I hope you enjoyed your Christmas Day, whether it included church or Chinese food. Around here, it was deeply religious––we watched the NFL Game Rewind marathon on NFL Network.
I did put it on pause long enough to open presents, enjoy a delicious dinner (prepared mostly by my husband, though I made dessert and was in charge of monitoring the new temperature probe in the roast), and take a couple of walks. I stayed seasonal on my walk, listening to Georgette Heyer's Envious Casca, her second Inspector Hemingway mystery, which has a Christmas theme.
Audible has been insisting for months that I'd like Georgette Heyer's mysteries, but I resisted until last week. I'd never read her stuff before, but I thought of her as a romance writer and I didn't feel like reading some goopy thing. In a weak moment, probably brought on by shopping fatigue and seeing way too many commercials for jewelry and luxury cars with giant bows on them, I tried out Heyer's first Hemingway mystery, No Wind of Blame. It was a hoot!
I had no idea Heyer was so slyly clever. I figured out the whodunnit right away, but it was still a pleasure to listen to because of the amusing characters and writing. Inspector Hemingway is a talented young detective who pats himself on the back a lot, but his pool of suspects include a couple of women so batty and histrionic that he almost despairs.
In for a penny, in for a pound, I thought, and cued up the second book right away. Envious Casca is a country house mystery in which the rich and extremely grouchy Nathaniel Herriard is persuaded by his jolly brother, Joseph, to host a party of his business partner and his relatives and their wives/fiancées/associates over Christmas. Nathaniel is a real Grinch, but anyone would be with this crew on hand. Nearly everybody wants something from Nathaniel; specifically, a big wad of cash, and they are unendingly rude and cutting to each other as they maneuver. Since Nathaniel is a Grinch, though, all their machinations are for naught. When Nathaniel is found murdered on the floor––in his locked bedroom!––it looks like one of these greedy guests might have decided to go to Plan B.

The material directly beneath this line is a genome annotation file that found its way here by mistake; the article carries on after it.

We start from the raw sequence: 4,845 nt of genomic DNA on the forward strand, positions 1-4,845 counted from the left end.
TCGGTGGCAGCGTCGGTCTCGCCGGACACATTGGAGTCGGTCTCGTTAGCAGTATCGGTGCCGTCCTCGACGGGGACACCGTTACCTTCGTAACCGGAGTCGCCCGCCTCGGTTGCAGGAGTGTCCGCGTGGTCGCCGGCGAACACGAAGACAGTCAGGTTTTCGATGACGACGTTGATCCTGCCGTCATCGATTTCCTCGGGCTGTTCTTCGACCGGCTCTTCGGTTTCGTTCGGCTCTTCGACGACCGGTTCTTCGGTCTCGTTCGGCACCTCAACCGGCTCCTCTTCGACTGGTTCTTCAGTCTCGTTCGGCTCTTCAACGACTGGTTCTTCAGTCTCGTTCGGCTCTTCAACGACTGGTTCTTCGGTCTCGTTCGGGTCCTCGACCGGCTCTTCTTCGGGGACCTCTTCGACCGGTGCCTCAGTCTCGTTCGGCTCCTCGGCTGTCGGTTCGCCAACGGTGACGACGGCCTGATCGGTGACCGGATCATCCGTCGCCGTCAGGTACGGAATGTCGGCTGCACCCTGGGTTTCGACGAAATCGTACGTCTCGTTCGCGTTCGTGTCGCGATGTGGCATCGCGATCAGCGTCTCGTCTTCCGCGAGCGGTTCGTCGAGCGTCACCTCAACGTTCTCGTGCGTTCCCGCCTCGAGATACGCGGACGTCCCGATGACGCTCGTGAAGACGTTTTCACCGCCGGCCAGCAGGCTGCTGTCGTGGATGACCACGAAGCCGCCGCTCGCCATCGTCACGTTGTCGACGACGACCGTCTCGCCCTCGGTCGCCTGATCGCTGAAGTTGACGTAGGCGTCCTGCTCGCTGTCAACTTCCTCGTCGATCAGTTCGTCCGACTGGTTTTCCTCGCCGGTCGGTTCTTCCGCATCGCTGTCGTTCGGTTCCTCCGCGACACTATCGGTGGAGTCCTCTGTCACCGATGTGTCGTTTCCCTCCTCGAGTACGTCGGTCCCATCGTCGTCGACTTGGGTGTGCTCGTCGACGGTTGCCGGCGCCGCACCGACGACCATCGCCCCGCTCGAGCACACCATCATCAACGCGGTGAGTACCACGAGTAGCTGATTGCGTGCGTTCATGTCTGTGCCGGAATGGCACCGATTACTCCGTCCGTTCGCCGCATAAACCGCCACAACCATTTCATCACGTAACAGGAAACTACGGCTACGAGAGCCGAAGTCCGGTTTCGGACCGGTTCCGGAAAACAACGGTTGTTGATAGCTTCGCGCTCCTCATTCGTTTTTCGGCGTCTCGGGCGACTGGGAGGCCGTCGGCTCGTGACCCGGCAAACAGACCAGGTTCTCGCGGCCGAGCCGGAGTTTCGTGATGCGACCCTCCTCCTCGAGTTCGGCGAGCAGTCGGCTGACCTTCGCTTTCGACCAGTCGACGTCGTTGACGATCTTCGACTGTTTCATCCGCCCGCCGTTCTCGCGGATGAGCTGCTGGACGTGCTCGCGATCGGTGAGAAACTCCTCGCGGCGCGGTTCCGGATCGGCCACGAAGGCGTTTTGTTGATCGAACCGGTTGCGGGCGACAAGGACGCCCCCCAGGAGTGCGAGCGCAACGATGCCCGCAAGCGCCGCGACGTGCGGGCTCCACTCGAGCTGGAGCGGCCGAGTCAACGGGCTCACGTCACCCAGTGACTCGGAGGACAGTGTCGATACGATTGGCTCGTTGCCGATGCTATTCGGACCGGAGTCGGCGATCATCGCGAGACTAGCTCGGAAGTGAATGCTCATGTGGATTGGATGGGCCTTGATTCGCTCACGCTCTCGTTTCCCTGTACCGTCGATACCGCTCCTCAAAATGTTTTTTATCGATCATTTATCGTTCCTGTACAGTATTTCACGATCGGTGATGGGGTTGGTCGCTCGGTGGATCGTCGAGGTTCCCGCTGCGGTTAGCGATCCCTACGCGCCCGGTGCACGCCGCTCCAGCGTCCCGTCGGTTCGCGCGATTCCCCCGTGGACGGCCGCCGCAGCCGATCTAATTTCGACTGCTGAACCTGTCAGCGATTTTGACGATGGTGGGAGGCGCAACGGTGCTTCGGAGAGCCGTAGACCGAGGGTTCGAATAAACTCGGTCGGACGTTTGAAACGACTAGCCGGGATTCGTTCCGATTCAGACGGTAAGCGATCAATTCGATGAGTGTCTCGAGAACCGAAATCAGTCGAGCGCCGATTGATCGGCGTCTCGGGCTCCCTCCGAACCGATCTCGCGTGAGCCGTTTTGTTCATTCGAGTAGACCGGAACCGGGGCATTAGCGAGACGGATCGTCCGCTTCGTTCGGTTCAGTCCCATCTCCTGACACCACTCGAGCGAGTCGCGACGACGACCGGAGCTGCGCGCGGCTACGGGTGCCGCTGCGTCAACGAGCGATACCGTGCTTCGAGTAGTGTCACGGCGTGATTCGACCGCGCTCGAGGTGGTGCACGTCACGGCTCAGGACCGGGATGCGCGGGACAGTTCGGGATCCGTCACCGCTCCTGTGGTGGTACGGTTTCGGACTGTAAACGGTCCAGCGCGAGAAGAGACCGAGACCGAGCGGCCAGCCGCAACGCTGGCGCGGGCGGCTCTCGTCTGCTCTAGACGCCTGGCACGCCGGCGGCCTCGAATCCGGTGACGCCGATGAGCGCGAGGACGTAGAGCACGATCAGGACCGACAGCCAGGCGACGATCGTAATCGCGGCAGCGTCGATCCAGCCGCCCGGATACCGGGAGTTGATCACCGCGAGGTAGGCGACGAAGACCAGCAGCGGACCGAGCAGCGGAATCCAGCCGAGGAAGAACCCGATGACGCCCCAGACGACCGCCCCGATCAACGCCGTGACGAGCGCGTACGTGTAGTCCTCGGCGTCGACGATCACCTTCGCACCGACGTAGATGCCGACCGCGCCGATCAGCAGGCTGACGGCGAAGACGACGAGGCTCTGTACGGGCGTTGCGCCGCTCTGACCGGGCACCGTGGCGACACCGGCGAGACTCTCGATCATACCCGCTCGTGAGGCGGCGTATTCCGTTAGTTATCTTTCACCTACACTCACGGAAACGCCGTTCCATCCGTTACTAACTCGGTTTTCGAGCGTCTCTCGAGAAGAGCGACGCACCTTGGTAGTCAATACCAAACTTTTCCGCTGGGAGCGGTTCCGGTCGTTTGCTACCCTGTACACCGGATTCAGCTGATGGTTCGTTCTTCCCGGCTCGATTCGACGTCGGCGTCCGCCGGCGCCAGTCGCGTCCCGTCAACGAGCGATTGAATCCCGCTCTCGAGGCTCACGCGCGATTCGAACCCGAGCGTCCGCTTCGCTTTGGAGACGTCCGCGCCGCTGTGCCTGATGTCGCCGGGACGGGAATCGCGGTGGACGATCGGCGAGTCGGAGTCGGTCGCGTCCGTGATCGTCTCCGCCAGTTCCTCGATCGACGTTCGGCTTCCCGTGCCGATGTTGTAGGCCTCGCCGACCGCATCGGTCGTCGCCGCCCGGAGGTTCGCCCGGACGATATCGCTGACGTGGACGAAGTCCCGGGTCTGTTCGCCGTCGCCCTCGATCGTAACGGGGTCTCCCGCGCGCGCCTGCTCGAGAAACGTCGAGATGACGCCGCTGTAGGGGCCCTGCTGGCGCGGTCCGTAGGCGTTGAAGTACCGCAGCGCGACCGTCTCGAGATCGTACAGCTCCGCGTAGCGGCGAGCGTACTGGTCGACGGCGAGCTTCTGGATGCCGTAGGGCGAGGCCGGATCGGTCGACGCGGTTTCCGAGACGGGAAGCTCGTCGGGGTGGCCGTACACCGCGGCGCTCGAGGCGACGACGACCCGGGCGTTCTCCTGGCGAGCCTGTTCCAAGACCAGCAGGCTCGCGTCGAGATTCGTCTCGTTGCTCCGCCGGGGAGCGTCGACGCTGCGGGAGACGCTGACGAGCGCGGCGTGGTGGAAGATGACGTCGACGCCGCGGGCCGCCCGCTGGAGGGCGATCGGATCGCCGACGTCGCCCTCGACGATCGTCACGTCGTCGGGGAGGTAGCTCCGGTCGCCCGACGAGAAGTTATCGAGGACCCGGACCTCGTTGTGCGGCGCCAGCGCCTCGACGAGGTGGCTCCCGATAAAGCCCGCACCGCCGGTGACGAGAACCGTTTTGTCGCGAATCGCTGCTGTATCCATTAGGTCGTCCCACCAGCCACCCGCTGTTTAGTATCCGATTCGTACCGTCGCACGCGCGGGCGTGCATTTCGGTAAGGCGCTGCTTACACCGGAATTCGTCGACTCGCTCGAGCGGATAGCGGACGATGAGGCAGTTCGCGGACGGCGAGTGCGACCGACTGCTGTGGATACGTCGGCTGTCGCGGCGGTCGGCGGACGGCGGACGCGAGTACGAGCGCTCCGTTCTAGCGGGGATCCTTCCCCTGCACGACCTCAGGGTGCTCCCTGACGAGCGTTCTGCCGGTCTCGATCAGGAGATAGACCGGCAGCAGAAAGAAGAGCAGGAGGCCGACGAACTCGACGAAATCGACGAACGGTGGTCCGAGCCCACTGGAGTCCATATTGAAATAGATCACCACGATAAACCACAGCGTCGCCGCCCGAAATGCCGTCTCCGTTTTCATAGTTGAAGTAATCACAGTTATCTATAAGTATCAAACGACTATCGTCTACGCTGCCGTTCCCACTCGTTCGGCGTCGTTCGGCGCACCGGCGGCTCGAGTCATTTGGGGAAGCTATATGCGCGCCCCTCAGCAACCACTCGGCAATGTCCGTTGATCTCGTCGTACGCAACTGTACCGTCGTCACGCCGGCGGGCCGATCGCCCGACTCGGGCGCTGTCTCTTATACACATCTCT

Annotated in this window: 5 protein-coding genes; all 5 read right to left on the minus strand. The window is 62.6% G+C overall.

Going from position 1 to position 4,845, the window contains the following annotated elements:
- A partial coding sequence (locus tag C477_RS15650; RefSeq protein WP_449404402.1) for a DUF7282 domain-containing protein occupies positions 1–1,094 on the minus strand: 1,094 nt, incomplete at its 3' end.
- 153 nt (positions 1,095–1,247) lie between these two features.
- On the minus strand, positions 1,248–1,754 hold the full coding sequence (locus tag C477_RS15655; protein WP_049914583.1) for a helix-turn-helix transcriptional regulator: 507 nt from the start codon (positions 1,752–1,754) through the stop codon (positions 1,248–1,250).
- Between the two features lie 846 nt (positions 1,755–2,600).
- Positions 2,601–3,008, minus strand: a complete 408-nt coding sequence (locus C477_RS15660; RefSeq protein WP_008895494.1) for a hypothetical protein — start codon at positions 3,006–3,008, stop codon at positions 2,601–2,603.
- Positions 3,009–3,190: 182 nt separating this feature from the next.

So today is Boxing Day. There seem to be different stories about the derivation of the name and the holiday, which is celebrated in the UK and some of its former colonies. The most common story is that servants were traditionally given a box of food and gifts from their masters on the day after Christmas, since they would all have been required to work on Christmas Day. In honor of Boxing Day, then, I suppose you could read a book involving English country house servants, like Jo Baker's Longbourn, which reimagines Pride and Prejudice from the point of views of the servants.
The only mystery book I know of that is specifically a Boxing Day tale is the Golden Age classic, Nicholas Blake's Thou Shell of Death. You probably already know that Nicholas Blake was the pseudonym of Cecil Day-Lewis, who was Britain's Poet Laureate and the father of noted actor Daniel Day-Lewis. As Nicholas Blake, he wrote a cracking good series of 16 mysteries featuring amateur detective Nigel Strangeways.
Thou Shell of Death is the second Strangeways mystery, and the one in which he meets Georgia Cavendish, the woman who will become his wife. But it's notable for more than that. This is a fiendishly clever story and well worth reading at any time of year. The setup is that World War I flying ace Fergus O'Brian has received a series of poison-pen letters saying he will be killed on Boxing Day. O'Brian decides to host a house party and invite Strangeways and everyone he thinks might have written the letters. Despite Strangeways' presence, O'Brian is killed in a way that suggests suicide. Strangeways must persuade the police to investigate it as a murder and then do all the legwork necessary to prove their theories to be completely wrong.
If you received an ugly Christmas sweater as one of your gifts, my advice is to keep it. The Ugly Christmas Sweater Party seemed to be everywhere this year, and I'm willing to lay odds this will be a phenomenon for at least one more season. This year, the stores––even Goodwill––were charging a premium for particularly egregious examples. So you'll be ahead of the game if you can just pull yours out from the back of your bureau drawer next year.